August 8, 2022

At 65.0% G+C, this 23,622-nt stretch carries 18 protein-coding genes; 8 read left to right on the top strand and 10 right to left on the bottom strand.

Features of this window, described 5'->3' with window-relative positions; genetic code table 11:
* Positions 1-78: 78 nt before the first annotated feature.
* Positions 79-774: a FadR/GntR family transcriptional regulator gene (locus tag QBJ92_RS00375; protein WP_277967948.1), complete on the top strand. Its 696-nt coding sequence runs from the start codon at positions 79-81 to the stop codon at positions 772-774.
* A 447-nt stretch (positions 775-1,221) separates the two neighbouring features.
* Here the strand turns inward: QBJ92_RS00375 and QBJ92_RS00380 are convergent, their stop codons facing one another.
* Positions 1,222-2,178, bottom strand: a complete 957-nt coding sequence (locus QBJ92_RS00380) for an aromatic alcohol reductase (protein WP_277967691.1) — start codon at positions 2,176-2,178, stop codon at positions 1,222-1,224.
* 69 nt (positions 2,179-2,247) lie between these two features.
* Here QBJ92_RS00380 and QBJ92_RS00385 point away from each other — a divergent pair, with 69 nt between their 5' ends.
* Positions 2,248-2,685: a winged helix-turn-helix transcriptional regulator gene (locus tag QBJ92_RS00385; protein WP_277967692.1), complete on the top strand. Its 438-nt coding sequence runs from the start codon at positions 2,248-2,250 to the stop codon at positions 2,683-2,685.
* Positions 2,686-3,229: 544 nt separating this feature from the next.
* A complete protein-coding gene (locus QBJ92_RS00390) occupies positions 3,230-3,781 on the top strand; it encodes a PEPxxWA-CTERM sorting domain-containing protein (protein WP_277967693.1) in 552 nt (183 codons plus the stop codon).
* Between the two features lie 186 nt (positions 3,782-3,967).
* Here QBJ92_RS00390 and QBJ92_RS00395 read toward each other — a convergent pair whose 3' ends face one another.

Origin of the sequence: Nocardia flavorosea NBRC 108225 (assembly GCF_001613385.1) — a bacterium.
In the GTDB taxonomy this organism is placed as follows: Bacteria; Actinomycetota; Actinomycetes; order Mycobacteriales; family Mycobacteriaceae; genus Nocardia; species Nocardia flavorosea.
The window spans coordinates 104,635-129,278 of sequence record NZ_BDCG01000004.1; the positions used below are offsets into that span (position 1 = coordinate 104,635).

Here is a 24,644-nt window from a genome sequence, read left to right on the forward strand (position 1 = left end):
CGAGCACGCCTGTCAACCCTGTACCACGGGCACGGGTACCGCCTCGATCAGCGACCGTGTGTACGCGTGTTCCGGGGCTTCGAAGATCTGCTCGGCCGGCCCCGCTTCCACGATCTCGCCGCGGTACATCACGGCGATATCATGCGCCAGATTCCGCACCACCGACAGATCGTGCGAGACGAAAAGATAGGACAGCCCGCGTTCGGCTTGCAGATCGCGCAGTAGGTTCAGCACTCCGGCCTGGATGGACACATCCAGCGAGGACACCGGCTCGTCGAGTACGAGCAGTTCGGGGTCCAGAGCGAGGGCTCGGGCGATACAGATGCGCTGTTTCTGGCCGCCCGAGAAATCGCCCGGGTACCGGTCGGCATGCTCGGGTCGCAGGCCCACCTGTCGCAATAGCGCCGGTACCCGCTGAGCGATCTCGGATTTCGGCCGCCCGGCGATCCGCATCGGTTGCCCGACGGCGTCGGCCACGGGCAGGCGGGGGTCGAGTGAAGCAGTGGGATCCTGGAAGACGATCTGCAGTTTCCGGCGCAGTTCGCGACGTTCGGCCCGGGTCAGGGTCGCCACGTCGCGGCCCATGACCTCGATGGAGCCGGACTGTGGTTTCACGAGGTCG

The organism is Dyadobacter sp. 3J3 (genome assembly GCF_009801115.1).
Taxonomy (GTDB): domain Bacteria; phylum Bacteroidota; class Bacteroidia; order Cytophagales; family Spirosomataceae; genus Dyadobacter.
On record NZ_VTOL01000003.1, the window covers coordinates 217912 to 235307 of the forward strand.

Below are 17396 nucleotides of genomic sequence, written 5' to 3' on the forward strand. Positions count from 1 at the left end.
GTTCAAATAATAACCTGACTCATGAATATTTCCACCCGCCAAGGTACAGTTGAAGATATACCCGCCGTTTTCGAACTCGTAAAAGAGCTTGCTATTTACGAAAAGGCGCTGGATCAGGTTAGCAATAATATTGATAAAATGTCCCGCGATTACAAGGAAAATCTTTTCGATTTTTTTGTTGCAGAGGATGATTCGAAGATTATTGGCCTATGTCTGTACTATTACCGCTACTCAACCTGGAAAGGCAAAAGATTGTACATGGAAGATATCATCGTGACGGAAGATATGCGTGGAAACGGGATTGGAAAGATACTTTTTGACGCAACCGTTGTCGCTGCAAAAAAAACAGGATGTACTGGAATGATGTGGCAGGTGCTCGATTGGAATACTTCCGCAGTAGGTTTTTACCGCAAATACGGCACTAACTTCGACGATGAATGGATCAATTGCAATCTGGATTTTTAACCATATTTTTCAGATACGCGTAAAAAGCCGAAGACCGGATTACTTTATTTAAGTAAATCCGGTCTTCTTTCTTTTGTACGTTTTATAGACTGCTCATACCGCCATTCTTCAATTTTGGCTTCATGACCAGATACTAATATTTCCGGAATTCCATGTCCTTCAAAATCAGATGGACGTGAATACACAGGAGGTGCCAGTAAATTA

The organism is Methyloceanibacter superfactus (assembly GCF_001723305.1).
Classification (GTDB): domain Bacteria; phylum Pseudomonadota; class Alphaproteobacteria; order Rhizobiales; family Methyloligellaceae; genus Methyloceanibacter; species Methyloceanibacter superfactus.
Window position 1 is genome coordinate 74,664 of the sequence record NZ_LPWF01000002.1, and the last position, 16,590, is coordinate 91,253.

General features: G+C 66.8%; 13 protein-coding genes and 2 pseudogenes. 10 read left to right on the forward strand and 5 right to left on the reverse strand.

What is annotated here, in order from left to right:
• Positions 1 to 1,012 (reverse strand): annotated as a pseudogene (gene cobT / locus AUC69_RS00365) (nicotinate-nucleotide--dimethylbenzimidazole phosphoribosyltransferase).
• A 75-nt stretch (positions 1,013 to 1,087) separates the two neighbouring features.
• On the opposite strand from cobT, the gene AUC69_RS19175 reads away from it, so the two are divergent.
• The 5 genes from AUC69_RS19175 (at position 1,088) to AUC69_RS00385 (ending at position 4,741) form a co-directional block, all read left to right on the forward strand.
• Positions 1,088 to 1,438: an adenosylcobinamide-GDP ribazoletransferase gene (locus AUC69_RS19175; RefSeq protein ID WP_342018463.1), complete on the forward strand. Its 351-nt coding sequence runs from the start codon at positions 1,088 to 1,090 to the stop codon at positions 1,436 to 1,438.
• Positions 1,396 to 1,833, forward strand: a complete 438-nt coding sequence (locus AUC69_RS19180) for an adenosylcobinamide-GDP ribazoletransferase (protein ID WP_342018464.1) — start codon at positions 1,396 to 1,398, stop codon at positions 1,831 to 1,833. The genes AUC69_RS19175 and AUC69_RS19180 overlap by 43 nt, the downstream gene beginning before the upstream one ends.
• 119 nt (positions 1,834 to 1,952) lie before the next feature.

A logistic map is a discrete dynamical system defined by a quadratic difference equation (recurrence formula) xn+1 axn(1 − xn). Also called logistic map or discrete logistic equation. It is known for producing surprisingly complex behavior from simple quadratic formulas. In the logistic map, a is a constant called a parameter, and x is a variable. If you decide the value of a appropriately, decide the first x0, and calculate, you will get a series of numbers x0, x1, x2, …. This sequence is called an orbital in the field of dynamical systems, and the orbital changes depending on what value is given to a. When the parameter a is changed, the trajectory of the logistic map changes in various ways, such as settling to one value, repeating some values periodically, and exhibiting aperiodic fluctuations called chaos. From the standpoint of looking at the logistic map as a model that represents the population of organisms, the variable xn means the number of individuals expressed in each generation, such as the first generation, the second generation, and so on. This formula calculates the number of individuals xn+1 in the next generation from the number xn. The logistic map as an organism population model assumes a situation in which the population of a certain organism lives in a certain environment, and there is no movement of individuals between the environment and the outside, and xn is an accurate means the ratio to the maximum number of individuals that can exist in the environment, not the number of individuals themselves. The logistic map can also be derived from the discretization of the logistic equation, which models the number of individuals using differential equations, hence the name "logistic map". Although there have been studies of quadratic functions as dynamical systems since the early 20th century, the logistic map became widely known in the 1970s, especially due to the work of the mathematical biologist Robert May. Besides May, Stanislaw Ulam and John von Neumann, Pekka Muhlberg, Oleksandr Szarkowski, Nicholas Metropolis, and Mitchell Feigenbaum have done work on the behavior of the logistic map. .